Big companies are also active including fast food players McDonald's and KFC and the meat processor Tyson.
Learning to sell
They're learning to sell non-traditional meat products with hugely successful plant-based burgers such as Beyond Meat's McPlant burger.
Investing in startups
And these companies are investing in startups. Tyson for example is an investor in Memphis Meats.
For lab-grown meat to be huge it needs to get 5-star levels of love and no 1 star
Lab-grown meat gets 5 stars for being much better for the environment.
15% of global greenhouse emissions today are from meat production. The same as total emissions from cars. These emissions are from huge amounts of methane from farting cows, growing the crops to feed the animals and from Amazonian deforestation.
In contrast, Josh's lab-grown meat produces up to a massive 90% fewer emissions than farmed meat. This is because he produces no methane, requires no deforestation and converts the feed inputs more efficiently than Mike can.
It gets 5 stars for animal welfare because it requires far fewer animals to be killed.
Today, Mike and the meat industry worldwide kill a lot of animals; every day, 130 million chickens and nearly 1 million cattle. Not one single animal dies when you eat meat made by Josh - once he's developed the animal-free growth serum that he's working on. Winston Churchill would be cheering Josh on. Way back in 1931, he said..." one day we shall escape the absurdity of growing a whole chicken in order to eat just the breast or wing."
I wonder if he thought it would take 100 years to happen?
Lab-grown meat gets 5 stars for being healthy compared to today's meat. Today, huge amounts of antibiotics are used in meat production and some meats are unhealthy containing things like saturated fats. Josh's meat will be super healthy.A bit like we have Diet Coke, we will have Diet Beef and Diet Chicken. For example, steaks are low in cholesterol and grown without any antibiotics. I wonder if he thought it would take 100 years to happen?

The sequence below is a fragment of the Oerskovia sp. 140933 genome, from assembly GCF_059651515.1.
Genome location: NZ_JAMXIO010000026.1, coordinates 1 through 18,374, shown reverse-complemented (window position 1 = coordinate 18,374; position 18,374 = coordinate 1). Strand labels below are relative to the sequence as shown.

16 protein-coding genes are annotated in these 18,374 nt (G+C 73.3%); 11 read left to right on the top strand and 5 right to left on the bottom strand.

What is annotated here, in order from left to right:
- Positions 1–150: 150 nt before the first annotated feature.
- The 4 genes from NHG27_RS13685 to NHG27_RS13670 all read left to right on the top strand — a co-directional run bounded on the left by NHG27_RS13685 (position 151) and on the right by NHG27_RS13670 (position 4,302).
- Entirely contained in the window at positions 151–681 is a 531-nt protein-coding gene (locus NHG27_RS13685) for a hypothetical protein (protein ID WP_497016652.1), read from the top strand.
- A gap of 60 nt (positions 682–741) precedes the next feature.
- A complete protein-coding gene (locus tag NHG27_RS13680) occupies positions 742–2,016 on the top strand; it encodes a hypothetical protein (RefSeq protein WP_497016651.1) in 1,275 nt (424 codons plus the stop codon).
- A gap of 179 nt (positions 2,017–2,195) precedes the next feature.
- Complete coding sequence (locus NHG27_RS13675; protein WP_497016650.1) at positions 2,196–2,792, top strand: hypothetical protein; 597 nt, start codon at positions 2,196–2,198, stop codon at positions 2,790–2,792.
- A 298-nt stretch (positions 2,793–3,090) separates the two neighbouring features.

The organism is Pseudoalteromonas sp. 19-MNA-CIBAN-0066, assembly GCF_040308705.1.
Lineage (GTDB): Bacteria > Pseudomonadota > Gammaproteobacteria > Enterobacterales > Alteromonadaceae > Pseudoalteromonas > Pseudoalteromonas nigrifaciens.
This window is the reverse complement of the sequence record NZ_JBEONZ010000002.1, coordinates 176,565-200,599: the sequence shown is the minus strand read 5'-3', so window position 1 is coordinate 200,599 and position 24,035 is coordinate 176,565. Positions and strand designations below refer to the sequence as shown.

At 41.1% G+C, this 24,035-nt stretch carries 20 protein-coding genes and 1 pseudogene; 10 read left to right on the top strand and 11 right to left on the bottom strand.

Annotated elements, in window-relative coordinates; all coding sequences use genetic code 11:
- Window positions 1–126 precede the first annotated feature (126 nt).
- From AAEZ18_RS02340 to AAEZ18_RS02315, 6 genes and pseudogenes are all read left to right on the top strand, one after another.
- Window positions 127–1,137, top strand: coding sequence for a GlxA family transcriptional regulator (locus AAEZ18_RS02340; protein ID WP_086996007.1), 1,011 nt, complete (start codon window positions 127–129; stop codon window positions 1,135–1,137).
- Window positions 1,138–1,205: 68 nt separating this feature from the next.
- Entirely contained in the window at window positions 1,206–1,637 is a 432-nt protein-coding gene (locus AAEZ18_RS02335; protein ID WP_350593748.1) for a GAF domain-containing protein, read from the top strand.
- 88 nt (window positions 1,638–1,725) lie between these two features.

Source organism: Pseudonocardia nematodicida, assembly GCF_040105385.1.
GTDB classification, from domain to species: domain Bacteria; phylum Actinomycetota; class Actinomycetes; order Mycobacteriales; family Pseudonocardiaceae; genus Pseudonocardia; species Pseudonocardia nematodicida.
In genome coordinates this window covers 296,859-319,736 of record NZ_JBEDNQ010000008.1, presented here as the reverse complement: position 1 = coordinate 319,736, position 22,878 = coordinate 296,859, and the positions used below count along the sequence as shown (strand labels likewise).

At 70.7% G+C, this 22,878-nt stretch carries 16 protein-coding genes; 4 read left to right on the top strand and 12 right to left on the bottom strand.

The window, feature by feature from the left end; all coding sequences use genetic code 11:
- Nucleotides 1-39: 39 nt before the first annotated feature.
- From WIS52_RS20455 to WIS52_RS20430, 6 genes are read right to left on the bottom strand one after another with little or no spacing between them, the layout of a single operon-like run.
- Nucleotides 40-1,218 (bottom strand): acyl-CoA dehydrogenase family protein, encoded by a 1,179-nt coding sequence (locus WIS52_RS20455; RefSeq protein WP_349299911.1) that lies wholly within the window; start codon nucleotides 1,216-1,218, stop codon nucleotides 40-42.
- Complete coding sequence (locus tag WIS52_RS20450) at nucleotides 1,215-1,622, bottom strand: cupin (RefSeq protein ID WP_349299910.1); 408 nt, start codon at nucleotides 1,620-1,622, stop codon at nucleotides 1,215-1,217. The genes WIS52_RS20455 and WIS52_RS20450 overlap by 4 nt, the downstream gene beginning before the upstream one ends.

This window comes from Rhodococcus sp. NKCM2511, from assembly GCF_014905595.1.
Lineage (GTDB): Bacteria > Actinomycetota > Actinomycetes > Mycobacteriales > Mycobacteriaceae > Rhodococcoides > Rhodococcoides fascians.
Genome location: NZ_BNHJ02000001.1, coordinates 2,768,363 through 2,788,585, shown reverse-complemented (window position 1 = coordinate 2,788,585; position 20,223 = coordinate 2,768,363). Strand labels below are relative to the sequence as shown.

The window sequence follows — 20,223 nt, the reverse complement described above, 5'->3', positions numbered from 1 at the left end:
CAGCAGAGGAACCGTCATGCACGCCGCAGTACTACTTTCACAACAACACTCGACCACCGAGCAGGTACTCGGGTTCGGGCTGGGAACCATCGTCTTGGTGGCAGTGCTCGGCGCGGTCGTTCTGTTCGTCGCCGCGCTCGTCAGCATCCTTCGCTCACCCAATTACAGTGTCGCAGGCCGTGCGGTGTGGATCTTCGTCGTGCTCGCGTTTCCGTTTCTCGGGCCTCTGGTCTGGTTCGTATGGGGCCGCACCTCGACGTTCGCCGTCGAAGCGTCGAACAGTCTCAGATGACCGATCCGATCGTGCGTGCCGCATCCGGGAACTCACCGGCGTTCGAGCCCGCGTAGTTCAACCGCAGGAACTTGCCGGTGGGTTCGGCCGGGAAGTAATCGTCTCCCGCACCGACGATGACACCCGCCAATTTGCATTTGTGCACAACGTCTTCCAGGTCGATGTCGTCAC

Some people definitely won't like lab-grown meat and will give it a 1-star review saying it's not natural real meat.
"It isn't meat and shouldn't be called meat" they say.
The Minnesota government has already passed legislation outlawing lab-grown meat being labelled as 'meat'.
"Cultured meat" or "clean meat" is the term that the industry seems to be settling on. Given there is plenty for people to love, on this basis, we're at the huge end of the scale.
If lab-grown meat is going to be huge there will be lots of jobs hired and fired.
Farmers like Mike will be fired but population growth means there is demand to keep both him and the lab grown meat industry busy for a long time to come.
On the hired side, There's 15 job openings shown on LinkedIn at the time of recording that Josh is hiring for.
Josh needs a team and his vacancies are across many job functions: marketing for a social media specialist, 5 technical team vacancies including stem cell, process and food scientists, manufacturing has roles on the factory production lines legal for a contracts attorney, and IT for a Head of Global IT and Security and although not being hired at the moment there's a growing team in Finance, HR, Customer Service and Sales
Helping you make good career decisions is a big reason why I'm doing this Life in 2030 channel. Jobs in fast growing new sectors like lab grown meat are exciting and more secure than in older sectors.
You could set up some job alerts for these companies. It's easy to do on LinkedIn and click to have a look at my 'Finding great jobs for life in 2030' video. Because there's plenty of jobs being hired and fired, from a Jobs point of view, lab grown meat is at the Huge end of the scale.